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Narrows, MA  Lighthouse destroyed.   

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Narrows Lighthouse

1855 – Light-house on the Spit at the entrance of the Narrow's, Boston harbor.—Bids have been received and accepted for the completion of this work by the 1st December, 1855.

1855 – A contract was made with Harrison Loring, on the 1st July, to complete the light-house on the Spit at the entrance of the Narrows, Boston harbor, by the 1st December, 1855.

1856 – The light-house at Brant’s Point, Nantucket, at Egg Rock, and at the Narrows, and the Point Alderton Bar beacon, Boston bay, have been completed.

1863 – Boston Narrows, this structure, which had been run into by a vessel and materially damaged, has been repaired in iron and wood work, new ladder and tackle supplied.

1867 – At the Narrows, the ice breaker built to protect this structure, and which was carried away last winter by the sea, has been thoroughly rebuilt of oak piles secured with girders ballasted with stone, planked all over, shod with iron, and painted with red lead; iron piles, tension bars, &c, of the light-house foundation scraped and repainted with red lead; superstructure painted inside and out.

1868 – Narrows.—Ice-breaker painted; flight of wooden landing steps renewed; galvanized ventilators on two chimneys having rusted out, were removed at the roof and chimneys retopped with brick, with an arch turned on each and painted; illuminating apparatus examined, repaired, and adjusted; new stove fixtures, oars, boat-falls and moorings, and chest of tools, supplied.

1869 – Narrows.—The slight damage done by storm of 8th September has been repaired. Linings and grate, stage falls, lamps for watchroom, new boat oars, and painter supplied. A new boat is required.

1871 – Narrows, entrance to Boston Harbor, Massachusetts.—The tower platform, railing and posts, and window-shutters and doors have been thoroughly repaired and all the iron-work has been scraped and painted. The ice breaker has also been thoroughly repaired. A fifth-order lens will be substituted for the present sixth-order.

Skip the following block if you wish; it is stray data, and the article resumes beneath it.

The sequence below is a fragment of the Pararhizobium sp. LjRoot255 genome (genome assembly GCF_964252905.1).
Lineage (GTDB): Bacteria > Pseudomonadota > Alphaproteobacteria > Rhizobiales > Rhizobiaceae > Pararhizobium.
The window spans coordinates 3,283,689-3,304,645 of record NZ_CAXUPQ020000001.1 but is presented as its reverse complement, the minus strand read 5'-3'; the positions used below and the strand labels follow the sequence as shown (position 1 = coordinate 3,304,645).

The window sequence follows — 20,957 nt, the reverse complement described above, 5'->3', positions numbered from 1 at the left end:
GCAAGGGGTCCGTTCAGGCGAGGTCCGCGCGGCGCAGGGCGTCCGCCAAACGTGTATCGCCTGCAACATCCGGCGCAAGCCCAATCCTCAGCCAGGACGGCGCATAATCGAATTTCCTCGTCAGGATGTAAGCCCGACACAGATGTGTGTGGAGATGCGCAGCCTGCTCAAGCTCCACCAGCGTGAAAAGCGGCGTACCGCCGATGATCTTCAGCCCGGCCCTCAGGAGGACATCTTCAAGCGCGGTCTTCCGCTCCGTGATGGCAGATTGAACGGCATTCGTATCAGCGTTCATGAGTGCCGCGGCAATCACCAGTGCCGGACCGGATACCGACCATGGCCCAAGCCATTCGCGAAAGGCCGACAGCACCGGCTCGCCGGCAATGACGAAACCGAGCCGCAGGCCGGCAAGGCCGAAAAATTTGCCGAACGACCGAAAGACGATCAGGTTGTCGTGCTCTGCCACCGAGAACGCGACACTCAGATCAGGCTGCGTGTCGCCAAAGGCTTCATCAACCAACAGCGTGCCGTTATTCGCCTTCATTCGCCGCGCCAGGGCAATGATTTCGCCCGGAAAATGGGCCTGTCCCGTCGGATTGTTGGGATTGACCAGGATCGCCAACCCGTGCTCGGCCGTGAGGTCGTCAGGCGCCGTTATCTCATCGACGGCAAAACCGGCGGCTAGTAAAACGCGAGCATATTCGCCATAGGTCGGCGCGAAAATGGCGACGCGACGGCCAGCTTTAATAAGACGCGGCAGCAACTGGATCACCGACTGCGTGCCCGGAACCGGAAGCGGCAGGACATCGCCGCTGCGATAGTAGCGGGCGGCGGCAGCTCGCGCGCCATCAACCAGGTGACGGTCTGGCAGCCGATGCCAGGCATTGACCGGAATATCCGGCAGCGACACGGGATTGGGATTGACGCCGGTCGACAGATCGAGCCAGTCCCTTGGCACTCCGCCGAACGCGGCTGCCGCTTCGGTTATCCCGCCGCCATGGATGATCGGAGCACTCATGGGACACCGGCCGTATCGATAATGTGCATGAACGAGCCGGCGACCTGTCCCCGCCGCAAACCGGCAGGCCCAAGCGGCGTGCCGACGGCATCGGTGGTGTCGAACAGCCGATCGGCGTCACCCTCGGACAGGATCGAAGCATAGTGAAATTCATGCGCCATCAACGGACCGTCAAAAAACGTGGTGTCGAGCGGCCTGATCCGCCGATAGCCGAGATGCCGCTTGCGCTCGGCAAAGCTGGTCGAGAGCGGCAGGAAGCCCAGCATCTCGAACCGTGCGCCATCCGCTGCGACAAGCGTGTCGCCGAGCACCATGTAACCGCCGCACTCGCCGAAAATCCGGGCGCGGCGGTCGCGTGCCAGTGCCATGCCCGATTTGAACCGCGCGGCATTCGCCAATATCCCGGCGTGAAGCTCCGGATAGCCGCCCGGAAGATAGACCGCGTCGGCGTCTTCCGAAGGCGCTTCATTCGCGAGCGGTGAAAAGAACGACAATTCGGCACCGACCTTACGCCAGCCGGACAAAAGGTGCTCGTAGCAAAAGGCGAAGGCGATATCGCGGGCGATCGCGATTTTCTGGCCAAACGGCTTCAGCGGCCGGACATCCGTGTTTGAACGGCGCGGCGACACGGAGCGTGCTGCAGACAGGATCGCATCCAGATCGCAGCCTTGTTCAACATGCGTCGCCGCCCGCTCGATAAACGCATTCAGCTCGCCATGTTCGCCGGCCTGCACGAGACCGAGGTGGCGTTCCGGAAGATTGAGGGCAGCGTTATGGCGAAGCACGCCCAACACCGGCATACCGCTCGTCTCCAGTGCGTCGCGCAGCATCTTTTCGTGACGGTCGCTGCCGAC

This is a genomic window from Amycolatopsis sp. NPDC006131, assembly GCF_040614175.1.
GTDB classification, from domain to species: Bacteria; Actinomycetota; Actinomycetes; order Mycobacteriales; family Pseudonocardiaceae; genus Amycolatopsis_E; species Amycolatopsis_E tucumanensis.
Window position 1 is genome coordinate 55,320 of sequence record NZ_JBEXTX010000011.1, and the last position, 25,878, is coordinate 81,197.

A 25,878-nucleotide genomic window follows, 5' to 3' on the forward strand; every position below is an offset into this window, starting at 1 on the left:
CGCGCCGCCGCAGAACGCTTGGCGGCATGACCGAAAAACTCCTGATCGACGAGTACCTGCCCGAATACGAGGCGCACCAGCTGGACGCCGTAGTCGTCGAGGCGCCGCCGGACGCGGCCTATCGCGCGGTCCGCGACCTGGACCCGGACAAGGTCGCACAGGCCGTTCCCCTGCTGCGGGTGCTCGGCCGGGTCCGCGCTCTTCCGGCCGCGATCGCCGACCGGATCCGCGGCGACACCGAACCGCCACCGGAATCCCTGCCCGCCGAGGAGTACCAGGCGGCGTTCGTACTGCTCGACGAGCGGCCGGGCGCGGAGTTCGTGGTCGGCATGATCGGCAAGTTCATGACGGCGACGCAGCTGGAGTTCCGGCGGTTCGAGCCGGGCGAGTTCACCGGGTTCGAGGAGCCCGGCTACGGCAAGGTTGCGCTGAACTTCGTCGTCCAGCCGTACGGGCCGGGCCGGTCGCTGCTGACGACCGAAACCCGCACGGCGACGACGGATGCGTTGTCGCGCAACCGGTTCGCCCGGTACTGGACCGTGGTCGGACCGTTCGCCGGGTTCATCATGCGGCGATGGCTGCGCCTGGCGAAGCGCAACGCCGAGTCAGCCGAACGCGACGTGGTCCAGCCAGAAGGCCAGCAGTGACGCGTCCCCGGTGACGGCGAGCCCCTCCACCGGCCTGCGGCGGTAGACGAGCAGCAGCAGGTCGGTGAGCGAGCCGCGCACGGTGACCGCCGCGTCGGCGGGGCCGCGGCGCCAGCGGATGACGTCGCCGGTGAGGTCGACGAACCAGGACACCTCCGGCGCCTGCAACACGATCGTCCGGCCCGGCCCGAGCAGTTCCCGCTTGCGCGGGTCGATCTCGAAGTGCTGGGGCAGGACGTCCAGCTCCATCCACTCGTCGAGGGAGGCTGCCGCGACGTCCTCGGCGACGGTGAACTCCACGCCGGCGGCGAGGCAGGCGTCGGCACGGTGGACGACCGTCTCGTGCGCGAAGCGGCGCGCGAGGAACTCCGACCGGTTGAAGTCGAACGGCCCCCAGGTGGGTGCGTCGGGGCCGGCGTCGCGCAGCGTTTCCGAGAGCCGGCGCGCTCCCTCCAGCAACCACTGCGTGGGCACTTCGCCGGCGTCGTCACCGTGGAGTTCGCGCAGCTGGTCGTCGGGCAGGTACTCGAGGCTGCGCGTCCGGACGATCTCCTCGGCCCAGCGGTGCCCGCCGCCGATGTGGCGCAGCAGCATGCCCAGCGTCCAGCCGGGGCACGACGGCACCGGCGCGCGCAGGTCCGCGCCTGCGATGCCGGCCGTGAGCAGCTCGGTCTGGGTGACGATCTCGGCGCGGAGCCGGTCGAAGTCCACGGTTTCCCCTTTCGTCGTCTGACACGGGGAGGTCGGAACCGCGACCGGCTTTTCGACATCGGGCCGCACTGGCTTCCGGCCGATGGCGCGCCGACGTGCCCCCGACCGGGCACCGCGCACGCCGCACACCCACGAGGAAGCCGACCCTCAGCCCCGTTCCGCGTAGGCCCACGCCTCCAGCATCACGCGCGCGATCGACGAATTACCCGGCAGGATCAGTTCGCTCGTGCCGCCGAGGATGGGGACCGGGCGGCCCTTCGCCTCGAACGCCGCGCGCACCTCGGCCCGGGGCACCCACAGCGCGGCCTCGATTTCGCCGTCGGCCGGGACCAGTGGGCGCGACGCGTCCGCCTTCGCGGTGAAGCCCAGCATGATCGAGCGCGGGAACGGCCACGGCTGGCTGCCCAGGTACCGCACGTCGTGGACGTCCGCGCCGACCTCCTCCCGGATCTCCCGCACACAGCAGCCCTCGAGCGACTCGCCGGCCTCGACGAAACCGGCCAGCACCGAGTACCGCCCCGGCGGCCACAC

1882 – Narrows, Massachusetts.—The weight-box of the fog-bell machinery was refastened.

1882 – Narrows, northerly side of main entrance to Boston Harbor, Massachusetts.—The exterior of the building was repainted and the windows repaired, the ice-breaker was partially rebuilt and replanked where required.

1886 – Narrows, Great Brewster Island, Boston Harbor, Massachusetts.— The lantern-deck, with its stairs and railing, and the platform and railing around the roof of the dwelling, were all renewed, and numerous minor Repairs to the dwelling were made.

1889 – Lightning conductors were provided and attached to the towers at the following stations.

1891 – The Narrows, entrance to The Narrows Channel, Boston Harbor, Massachusetts.—The gallery around the dwelling was widened and was rebuilt, with the fuel and other outhouses upon it. It was also provided with an iron railing, new outer stairs were made, and the ice breaker was repaired.

1915 – Malcolm N. Huse, keeper, prevented launch Nautilius, George H. Walker owner, grounded on Lovells island, from capsizing. Happened on August 13, 1915.

1915 - M.N. Huse, keeper, rendered assistance to motor boat with 3 persons on board. Happened on August 14, 1915.